SAN FRANCISCO (Reuters) - San Francisco Bay-area high school officials did not violate the civil rights of five students by demanding they remove T-shirts bearing images of the U.S. flag at an event celebrating the Mexican holiday of Cinco de Mayo, a federal appeals court ruled on Thursday.
A three-judge panel of the 9th U.S. Circuit Court of Appeals said school officials acted out of legitimate concerns of violence when they sent a handful of students home for refusing to change their American flag-embellished apparel.
“The panel held (that) given the history of prior events at the school, including an altercation on campus, it was reasonable for school officials to proceed as though the threat of a potentially violent disturbance was real,” Judge Margaret McKeown wrote in the unanimous opinion.
Live Oak High School in the town of Morgan Hill, south of San Francisco, had been experiencing gang-related tensions and racially charged altercations between white and Hispanic students at the time. School officials said they feared the imposition of American patriotic imagery by some students at an event where other students were celebrating their pride in their Mexican heritage would incite fights between the two groups.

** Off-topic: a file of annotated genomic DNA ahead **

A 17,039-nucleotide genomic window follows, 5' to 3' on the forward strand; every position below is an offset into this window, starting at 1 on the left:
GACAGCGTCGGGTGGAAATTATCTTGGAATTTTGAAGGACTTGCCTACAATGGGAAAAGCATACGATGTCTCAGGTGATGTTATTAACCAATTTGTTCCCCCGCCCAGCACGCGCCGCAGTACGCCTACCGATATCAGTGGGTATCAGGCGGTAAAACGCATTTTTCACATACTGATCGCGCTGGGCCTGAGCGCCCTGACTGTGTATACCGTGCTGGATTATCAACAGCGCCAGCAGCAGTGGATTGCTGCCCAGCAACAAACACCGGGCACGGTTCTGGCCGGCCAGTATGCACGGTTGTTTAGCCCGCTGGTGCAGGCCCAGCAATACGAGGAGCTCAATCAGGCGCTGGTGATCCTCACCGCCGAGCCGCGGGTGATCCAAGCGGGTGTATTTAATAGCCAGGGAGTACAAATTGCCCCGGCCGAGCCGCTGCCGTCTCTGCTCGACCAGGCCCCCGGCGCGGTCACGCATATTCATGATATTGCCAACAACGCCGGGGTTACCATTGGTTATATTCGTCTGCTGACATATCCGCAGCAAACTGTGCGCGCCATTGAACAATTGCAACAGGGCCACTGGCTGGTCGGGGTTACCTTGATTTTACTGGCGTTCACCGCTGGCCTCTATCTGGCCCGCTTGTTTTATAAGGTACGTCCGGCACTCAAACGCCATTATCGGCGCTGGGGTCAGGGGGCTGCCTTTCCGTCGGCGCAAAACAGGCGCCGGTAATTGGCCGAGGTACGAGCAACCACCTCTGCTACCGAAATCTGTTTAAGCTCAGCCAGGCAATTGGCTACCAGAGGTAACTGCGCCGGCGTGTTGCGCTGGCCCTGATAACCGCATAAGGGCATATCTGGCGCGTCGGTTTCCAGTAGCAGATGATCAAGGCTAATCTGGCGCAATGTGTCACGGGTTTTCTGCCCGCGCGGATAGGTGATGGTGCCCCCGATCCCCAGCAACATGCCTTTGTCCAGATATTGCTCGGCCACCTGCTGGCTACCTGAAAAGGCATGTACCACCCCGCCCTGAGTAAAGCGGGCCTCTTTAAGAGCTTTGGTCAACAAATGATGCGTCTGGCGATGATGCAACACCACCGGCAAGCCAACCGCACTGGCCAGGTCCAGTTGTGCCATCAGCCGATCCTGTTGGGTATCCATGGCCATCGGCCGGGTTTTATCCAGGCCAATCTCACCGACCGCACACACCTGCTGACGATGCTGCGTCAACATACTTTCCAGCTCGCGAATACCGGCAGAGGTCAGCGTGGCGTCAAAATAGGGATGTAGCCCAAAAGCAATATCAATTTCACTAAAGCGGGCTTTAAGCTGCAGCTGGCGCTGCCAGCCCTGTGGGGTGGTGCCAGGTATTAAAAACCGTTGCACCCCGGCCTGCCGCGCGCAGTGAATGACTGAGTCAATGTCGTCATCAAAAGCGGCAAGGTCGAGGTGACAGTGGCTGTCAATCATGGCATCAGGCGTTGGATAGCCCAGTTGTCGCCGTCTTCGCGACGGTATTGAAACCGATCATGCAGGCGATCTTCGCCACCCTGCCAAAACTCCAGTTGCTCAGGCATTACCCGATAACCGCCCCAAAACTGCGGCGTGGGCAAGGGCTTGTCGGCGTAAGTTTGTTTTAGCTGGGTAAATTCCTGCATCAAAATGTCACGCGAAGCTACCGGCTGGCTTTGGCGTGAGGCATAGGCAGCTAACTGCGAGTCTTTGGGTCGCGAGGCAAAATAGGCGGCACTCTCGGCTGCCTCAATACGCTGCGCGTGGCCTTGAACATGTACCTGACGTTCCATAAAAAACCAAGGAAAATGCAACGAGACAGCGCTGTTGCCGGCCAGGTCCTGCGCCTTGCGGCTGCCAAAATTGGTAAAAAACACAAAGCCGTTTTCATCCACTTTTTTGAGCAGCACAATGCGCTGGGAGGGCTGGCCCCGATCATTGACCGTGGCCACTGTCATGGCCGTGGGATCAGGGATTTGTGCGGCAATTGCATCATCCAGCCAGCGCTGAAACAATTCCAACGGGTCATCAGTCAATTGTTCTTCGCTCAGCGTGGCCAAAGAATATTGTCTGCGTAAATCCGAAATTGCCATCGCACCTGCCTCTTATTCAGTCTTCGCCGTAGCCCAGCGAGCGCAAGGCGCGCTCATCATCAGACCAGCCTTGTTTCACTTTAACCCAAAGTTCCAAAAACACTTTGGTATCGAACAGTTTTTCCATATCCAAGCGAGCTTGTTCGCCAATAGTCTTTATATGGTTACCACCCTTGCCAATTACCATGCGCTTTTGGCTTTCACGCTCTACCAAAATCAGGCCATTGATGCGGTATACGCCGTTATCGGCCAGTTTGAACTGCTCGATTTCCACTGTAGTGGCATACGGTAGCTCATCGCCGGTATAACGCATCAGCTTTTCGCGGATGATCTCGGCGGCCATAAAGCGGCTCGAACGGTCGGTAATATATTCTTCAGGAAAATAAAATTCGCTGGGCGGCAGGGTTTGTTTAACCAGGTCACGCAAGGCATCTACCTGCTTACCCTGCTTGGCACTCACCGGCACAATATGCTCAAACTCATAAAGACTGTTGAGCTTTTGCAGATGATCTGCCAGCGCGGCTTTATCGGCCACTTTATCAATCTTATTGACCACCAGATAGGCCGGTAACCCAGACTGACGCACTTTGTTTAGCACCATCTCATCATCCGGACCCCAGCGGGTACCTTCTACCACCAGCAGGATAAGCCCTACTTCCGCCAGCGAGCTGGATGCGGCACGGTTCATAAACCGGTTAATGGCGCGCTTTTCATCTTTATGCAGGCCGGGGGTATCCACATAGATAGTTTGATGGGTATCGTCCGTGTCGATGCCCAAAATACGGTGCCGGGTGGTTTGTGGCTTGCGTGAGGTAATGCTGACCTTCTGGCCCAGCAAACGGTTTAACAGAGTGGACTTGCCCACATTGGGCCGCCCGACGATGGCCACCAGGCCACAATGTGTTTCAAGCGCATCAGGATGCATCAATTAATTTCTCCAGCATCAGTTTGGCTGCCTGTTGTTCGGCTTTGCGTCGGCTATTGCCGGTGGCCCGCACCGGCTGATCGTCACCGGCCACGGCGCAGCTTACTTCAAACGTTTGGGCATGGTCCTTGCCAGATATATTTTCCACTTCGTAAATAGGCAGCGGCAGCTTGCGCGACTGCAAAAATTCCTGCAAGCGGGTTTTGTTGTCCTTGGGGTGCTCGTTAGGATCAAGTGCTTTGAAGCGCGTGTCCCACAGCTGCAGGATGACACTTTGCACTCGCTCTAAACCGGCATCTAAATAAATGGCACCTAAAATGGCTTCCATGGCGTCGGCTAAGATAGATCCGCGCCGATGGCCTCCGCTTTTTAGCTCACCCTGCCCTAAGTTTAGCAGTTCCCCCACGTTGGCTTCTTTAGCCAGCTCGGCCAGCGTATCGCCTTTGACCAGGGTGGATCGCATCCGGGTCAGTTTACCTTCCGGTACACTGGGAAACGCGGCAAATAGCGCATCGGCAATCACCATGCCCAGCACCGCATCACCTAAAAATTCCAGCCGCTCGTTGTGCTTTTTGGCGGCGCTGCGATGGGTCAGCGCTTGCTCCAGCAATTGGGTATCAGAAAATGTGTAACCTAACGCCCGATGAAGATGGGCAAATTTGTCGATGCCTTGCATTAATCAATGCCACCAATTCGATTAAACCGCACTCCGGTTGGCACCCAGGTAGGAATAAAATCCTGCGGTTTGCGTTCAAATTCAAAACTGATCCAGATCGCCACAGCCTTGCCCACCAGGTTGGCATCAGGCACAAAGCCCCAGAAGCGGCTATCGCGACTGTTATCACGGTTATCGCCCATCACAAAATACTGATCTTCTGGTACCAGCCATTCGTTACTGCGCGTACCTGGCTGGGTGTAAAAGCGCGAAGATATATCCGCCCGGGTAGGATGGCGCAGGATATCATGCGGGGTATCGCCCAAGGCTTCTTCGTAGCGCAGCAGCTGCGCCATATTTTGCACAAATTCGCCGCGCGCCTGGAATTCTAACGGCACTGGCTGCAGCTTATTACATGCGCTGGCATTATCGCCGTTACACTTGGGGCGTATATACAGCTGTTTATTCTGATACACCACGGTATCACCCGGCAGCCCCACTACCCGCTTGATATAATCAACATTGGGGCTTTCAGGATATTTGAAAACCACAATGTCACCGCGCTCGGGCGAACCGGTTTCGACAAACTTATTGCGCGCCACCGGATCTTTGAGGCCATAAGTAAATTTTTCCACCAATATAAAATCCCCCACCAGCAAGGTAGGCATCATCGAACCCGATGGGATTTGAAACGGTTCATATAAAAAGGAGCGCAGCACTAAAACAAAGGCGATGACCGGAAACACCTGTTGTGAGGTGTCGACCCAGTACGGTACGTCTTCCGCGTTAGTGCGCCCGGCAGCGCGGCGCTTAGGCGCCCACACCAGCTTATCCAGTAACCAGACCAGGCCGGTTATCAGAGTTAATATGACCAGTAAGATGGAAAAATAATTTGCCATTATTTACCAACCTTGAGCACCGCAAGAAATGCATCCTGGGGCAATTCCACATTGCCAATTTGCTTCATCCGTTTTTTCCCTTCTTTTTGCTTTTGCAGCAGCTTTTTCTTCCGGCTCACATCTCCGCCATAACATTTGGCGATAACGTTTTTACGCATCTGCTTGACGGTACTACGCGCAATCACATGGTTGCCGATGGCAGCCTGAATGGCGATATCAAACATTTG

School staff at the May 5, 2010, event told flag-wearing students Daniel Galli, Austin Carvalho, Matt Dariano, Dominic Maciel and Clayton Howard to reverse their shirts, take them off or go home. Four of the boys ultimately chose to leave for home.
The incident soon attracted widespread public attention. The parents of three students later filed suit claiming the school’s actions had violated their children’s federal and state constitutional rights to freedom of expression, equal protection and due process, according to court documents.
Thursday’s opinion upheld a decision by U.S. District Judge James Ware, who ruled in November 2011 that school officials were reasonably fearful that the boys’ clothing would incite violence.
Following the appeals hearing, plaintiffs attorney William Becker, who represents the boys and their families, told the Morgan Hill Times that he was prepared to take the case to the U.S. Supreme Court if necessary.
“It’s pretty incredible that the First Amendment rights of students to express their patriotic views has to take the backseat to the rights of students who want to celebrate another nation,” Becker told the paper.
Reporting by Laila Kearney; Editing by Steve Gorman and Ken Wills